Zille touts Western Cape's successes in State of the Province Address

2017-02-17 18:14
Helen Zille. (File, Beeld)

Helen Zille. (File, Beeld)

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Cape Town - Western Cape Premier Helen Zille gave the State of the Province Address on Friday with her focus on the province's successes.

In the two-hour speech the premier looked back at what she called progress made and the challenges the provincial government faced.

The speech was tedious and lacked substance, according to opposition parties who heckled her throughout the address, saying they had expected more.

But that, it seems, will be up to MEC's to deliver. Zille said they would flesh out their future plans in the coming weeks.

Following a failed attempt to get the provincial legislature to observe a moment of silence for the patients who died after being transferred from Esidimeni clinics in Gauteng to local NGOs, Zille told the house that the Western Cape was beginning to reap the rewards of good governance.

This included governance in education, housing, agriculture, jobs, health, energy. The government had also made strides in technology.

Job creation

The premier boasted about the Western Cape's unemployment rate, and said it was the lowest in the country on the broad definition.

"Our broad unemployment rate is a full 8.2 percentage points lower than Gauteng, and a full 13.8 points lower than the national figure. The latest Quarterly Labour Force Survey figures for the 4th quarter 2016 show that this province has gained 490 000 new jobs since the 4th quarter of 2009, the year we took office," she said.

The province also had the lowest rural unemployment rate in the country, according to Zille.

She told the legislature that the provincial government was making gains in issuing title deeds to housing beneficiaries.

The province had put R41m behind addressing the backlog, she said.

Affordable housing has also been listed as a strategic priority.

'Low end of housing market in trouble'

"This is different from the RDP or BNG house [the transfer of a free house by the state to a beneficiary]. This approach is not sustainable," she said.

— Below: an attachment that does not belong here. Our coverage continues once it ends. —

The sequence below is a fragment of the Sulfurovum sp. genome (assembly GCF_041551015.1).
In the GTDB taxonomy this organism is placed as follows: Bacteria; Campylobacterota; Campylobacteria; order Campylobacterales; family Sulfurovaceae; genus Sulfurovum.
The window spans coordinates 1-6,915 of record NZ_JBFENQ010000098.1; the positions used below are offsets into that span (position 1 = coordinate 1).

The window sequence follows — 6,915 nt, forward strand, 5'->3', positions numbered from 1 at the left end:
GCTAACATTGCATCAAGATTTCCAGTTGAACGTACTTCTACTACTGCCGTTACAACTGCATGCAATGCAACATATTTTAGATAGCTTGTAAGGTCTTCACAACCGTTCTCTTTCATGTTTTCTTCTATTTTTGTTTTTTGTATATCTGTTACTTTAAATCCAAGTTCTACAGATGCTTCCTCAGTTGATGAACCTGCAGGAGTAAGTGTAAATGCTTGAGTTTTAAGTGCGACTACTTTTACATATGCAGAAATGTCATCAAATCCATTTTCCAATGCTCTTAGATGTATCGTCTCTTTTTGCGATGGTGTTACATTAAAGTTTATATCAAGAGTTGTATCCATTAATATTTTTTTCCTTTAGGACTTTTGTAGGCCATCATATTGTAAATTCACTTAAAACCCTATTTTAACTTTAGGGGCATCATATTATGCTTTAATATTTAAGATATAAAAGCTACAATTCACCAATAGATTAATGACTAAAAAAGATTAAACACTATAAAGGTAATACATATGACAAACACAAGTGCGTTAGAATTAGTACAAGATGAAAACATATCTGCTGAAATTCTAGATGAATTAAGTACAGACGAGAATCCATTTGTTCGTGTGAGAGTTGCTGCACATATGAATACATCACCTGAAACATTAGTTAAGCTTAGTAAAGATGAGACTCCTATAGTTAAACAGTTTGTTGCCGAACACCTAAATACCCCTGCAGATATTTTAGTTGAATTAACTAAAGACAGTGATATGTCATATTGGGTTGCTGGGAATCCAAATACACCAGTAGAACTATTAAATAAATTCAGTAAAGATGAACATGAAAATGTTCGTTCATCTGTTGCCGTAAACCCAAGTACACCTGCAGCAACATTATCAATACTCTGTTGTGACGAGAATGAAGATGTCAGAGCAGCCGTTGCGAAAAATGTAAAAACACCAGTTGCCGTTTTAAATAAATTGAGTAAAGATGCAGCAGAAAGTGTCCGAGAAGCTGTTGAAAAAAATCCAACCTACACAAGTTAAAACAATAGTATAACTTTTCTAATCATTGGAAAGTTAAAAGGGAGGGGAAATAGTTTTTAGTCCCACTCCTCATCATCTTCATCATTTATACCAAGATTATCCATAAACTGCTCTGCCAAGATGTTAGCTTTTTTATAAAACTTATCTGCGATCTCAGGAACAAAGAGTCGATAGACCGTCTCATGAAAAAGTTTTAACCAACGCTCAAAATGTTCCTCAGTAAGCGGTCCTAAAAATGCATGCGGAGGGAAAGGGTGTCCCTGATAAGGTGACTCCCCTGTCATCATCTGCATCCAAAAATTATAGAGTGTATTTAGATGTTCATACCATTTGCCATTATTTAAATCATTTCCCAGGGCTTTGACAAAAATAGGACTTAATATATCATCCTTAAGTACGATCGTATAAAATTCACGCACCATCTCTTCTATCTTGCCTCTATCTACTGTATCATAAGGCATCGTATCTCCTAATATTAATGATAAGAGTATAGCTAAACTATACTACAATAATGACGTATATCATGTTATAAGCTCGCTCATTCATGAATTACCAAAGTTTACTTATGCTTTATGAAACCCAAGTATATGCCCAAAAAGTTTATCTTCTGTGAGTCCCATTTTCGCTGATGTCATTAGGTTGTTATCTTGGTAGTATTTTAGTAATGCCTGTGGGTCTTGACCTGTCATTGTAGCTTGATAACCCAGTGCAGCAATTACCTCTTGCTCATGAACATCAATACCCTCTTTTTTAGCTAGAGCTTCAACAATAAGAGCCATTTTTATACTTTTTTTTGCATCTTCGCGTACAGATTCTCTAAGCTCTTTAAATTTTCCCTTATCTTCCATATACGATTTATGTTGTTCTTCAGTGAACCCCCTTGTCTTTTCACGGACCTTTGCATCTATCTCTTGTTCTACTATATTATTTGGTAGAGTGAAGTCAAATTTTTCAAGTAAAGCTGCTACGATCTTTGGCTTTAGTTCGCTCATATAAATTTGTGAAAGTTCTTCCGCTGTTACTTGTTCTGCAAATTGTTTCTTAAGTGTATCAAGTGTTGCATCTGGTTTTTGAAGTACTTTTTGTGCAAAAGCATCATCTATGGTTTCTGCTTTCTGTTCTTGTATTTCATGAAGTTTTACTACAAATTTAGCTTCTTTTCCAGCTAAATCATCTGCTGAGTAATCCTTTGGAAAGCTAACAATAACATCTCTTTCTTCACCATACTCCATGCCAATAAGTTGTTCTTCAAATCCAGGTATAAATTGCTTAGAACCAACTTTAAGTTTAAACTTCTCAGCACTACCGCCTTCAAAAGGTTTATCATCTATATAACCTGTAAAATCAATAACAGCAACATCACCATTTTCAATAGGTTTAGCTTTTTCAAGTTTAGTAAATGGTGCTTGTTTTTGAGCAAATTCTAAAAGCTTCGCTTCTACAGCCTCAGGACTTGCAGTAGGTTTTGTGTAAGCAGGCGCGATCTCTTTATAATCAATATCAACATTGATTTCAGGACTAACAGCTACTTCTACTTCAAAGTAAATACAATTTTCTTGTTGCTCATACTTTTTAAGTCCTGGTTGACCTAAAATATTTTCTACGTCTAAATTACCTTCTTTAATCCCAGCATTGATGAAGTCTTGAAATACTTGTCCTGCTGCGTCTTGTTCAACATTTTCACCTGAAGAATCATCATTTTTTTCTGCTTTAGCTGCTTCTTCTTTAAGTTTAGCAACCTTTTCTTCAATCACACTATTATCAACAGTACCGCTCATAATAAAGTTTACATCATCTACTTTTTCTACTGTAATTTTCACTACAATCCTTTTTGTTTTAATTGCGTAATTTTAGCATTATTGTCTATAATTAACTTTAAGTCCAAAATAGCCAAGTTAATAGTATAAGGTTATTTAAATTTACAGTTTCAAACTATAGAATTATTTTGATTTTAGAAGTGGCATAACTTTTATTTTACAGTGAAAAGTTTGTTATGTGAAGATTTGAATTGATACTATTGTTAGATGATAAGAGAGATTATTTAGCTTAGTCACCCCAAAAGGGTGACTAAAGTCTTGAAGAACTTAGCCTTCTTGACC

If people did not pay, social housing institutions had to borrow more money from banks and charge more in rent to service their debt.

"Given the fact that the country cannot afford to extend free housing indefinitely and if social housing institutions are not building sufficient rental accommodation, because tenants don't pay rent, the low end of the housing market is in trouble," she said.

Part of the problem could be addressed by the anticipated restructuring of the capital grant system, which would increase subsidies for the provision of rental units to R155 000 each, she said.

The total value of potential affordable housing projects in the pipeline stood at more than 40 000 units worth R3.2bn, Zille said.

She also outlined the progress made in upgrading the informal settlements near the Cape Town International Airport on the N2.

Criminal justice pipeline

She also focused on social challenges and put emphasis on problems around alcohol, drugs, the "blesser culture" and crime.

The whole criminal justice pipeline is in dire need of repair, she said.

"Police detectives are profoundly over-burdened, making it difficult to secure convictions. Far too often perpetrators, are back on the streets causing confidence in the criminal justice system to wane, and encouraging people to take the law into their own hands."

Zille said the province has chosen to start its fight against alcohol in areas such as Khayelitsha, Gugulethu and Nyanga (Gunya) and Paarl East.

“We would like to create an environment in these areas where the rule of law prevails, which will automatically reduce access to alcohol.”

The abuse of both alcohol and drugs remained a problem in the province, she said.

"Our social problems may be many, and they are often geographically concentrated. We are using every possible lever to mitigate them. An important one is urban design to positively transform neighbourhoods. Nowhere is this more necessary than in communities most impacted by gang violence, drugs and alcohol abuse."

Read more on:    helen zille  |  cape town  |  politics

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